🔬 rff: fuzzy finder
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rff is a fast, simple fuzzy text selector for the terminal, with full UTF-8 support. It uses fzy's advanced scoring algorithm.


Pre-compiled binaries are available, starting with version 0.3.0.

If you have a Rust toolchain installed, you can also build rff from source via Cargo:

$ cargo install rff

Additionally, you can tell rustc to build for your specific CPU architecture, for a possible minor speedup:

$ RUSTFLAGS="-C target-cpu=native" cargo install rff


rff is a drop-in replacement for other fuzzy finders such as fzy or selecta.

For some examples of how these sorts of tools can be used, see selecta's examples.


Both fzy and rff have a --benchmark mode, which runs the matching/scoring loop 100 times, without printing anything. This helps minimize impact of startup cost and I/O, and better demonstrate actual matching/scoring speed.

To ensure a large enough corpus, such that multithreaded optimizations can take place, these tests were run against a listing of files in the Linux kernel source tree.

The results indicate that in general, rff is slightly slower that fzy on Linux, and significantly faster on macOS. However, in real use, both of these tool will be more than fast enough for most projects. We're testing against the entire Linux kernel, in an arbitrary benchmark mode, after all!

A tradeoff is that rff supports UTF-8 characters, both in input and search terms, while fzy focuses on ASCII, though there are plans to support wide characters eventually.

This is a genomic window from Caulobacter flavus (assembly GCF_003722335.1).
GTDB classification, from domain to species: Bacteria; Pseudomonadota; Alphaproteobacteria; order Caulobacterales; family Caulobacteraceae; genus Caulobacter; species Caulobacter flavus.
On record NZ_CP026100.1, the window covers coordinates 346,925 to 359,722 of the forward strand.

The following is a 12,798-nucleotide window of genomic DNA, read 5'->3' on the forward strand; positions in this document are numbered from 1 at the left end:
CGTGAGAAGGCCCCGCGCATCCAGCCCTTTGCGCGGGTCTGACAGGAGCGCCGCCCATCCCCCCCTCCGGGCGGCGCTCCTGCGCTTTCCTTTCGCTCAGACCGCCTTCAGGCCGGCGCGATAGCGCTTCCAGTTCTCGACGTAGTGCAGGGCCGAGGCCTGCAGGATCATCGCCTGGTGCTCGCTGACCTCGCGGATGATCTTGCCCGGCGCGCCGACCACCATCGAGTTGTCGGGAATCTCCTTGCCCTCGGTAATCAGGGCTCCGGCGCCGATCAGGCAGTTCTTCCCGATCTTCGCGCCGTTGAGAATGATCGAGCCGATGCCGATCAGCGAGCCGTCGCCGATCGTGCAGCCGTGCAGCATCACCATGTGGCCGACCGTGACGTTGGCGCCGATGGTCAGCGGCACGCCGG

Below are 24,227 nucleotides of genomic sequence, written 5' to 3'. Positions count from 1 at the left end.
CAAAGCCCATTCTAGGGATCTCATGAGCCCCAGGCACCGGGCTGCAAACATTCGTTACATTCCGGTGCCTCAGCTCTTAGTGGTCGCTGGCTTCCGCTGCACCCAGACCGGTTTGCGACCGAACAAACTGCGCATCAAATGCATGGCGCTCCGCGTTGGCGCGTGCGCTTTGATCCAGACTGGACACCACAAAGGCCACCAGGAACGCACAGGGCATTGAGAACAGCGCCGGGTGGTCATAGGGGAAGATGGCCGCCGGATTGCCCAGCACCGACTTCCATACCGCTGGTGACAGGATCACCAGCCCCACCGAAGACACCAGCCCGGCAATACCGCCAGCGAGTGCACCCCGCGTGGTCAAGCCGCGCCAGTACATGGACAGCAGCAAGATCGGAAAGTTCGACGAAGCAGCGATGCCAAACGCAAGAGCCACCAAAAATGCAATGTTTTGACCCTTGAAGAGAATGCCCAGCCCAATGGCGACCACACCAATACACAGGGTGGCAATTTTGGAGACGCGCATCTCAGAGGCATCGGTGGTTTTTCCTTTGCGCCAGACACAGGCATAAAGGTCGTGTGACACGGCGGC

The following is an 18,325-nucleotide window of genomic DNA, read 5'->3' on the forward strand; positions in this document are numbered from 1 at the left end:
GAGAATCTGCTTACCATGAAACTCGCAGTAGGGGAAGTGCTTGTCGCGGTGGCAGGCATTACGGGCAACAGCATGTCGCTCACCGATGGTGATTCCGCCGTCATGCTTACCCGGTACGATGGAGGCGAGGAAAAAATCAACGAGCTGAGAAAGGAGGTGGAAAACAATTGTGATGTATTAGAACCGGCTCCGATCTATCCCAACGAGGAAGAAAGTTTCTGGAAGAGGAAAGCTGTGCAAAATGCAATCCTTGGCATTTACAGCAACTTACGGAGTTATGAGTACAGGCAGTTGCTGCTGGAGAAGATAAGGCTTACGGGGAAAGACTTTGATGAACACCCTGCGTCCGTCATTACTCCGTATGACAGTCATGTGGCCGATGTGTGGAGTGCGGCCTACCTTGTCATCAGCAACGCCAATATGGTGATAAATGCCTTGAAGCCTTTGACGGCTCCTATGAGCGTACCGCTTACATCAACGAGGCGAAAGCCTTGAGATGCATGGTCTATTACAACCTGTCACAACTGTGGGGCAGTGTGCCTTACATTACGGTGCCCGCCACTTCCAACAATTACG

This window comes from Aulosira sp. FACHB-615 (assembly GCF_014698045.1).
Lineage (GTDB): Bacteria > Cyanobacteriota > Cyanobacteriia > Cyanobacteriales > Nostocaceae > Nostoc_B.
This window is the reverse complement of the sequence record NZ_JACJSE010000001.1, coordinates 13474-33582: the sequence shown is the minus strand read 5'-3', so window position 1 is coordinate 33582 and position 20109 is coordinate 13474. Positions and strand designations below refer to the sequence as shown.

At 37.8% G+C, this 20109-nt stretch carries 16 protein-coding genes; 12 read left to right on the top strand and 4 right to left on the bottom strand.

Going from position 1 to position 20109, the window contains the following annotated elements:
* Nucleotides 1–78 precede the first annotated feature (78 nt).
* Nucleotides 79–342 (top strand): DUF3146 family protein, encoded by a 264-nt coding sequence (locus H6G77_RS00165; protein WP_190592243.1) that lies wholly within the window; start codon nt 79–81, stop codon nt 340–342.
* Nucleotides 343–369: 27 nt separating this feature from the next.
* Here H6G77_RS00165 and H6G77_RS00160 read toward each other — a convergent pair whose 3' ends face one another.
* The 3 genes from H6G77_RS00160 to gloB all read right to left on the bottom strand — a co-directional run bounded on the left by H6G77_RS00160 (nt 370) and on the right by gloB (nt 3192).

The hyperfine tool was used to generate these results.

This benchmark was run on on a fresh 20-core Linode instance running Ubuntu 16.04 LTS:

$ find ~/dev/linux -type f > files

$ hyperfine --warmup 5 'fzy -e drivers --benchmark < files' 'rff -s drivers --benchmark < files'
Benchmark #1: fzy -e drivers --benchmark < files

  Time (mean ± σ):     423.9 ms ±   7.8 ms

  Range (min … max):   407.7 ms … 432.9 ms

Benchmark #2: rff -s drivers --benchmark < files

  Time (mean ± σ):     529.7 ms ±   7.2 ms

  Range (min … max):   512.2 ms … 536.4 ms

Interestingly, the macOS implementation of tolower(3) appears to be poorly optimized, resulting in much slower scoring for fzy:

λ find ~/dev/linux -type f > files

$ hyperfine --warmup 5 'fzy -e drivers --benchmark < files' 'rff -s drivers --benchmark < files'
Benchmark #1: fzy -e drivers --benchmark < files

  Time (mean ± σ):     1.764 s ± 0.337 s

  Range (min … max):   1.653 s … 2.722 s

Benchmark #2: rff -s drivers --benchmark < files

  Time (mean ± σ):     1.019 s ± 0.004 s

  Range (min … max):   1.015 s … 1.027 s

If you've got any ideas for how rff can get even faster, please reach out and let me know! This is an area of programming that I'm not entirely familiar with, and building this tool has been a fun learning experience!